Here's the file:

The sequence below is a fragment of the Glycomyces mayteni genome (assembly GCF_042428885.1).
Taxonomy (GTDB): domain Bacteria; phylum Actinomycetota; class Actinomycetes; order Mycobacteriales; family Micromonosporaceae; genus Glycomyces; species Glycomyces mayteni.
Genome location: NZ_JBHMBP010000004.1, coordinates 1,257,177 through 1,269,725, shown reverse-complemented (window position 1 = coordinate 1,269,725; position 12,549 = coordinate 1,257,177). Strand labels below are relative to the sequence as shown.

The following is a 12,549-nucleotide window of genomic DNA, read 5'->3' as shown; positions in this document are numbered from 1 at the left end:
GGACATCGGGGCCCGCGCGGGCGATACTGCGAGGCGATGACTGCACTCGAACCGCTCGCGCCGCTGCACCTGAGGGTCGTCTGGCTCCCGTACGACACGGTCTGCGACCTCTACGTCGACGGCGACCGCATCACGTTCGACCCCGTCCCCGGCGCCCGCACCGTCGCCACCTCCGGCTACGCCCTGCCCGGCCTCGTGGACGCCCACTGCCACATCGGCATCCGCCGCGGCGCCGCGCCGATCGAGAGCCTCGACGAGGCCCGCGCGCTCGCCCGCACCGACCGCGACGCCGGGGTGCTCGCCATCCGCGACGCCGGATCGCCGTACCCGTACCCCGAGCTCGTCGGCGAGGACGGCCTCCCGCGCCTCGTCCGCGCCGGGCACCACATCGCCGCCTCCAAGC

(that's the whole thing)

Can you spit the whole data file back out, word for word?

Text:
The sequence below is a fragment of the Glycomyces mayteni genome (assembly GCF_042428885.1).
Taxonomy (GTDB): domain Bacteria; phylum Actinomycetota; class Actinomycetes; order Mycobacteriales; family Micromonosporaceae; genus Glycomyces; species Glycomyces mayteni.
Genome location: NZ_JBHMBP010000004.1, coordinates 1,257,177 through 1,269,725, shown reverse-complemented (window position 1 = coordinate 1,269,725; position 12,549 = coordinate 1,257,177). Strand labels below are relative to the sequence as shown.

The following is a 12,549-nucleotide window of genomic DNA, read 5'->3' as shown; positions in this document are numbered from 1 at the left end:
GGACATCGGGGCCCGCGCGGGCGATACTGCGAGGCGATGACTGCACTCGAACCGCTCGCGCCGCTGCACCTGAGGGTCGTCTGGCTCCCGTACGACACGGTCTGCGACCTCTACGTCGACGGCGACCGCATCACGTTCGACCCCGTCCCCGGCGCCCGCACCGTCGCCACCTCCGGCTACGCCCTGCCCGGCCTCGTGGACGCCCACTGCCACATCGGCATCCGCCGCGGCGCCGCGCCGATCGAGAGCCTCGACGAGGCCCGCGCGCTCGCCCGCACCGACCGCGACGCCGGGGTGCTCGCCATCCGCGACGCCGGATCGCCGTACCCGTACCCCGAGCTCGTCGGCGAGGACGGCCTCCCGCGCCTCGTCCGCGCCGGGCACCACATCGCCGCCTCCAAGC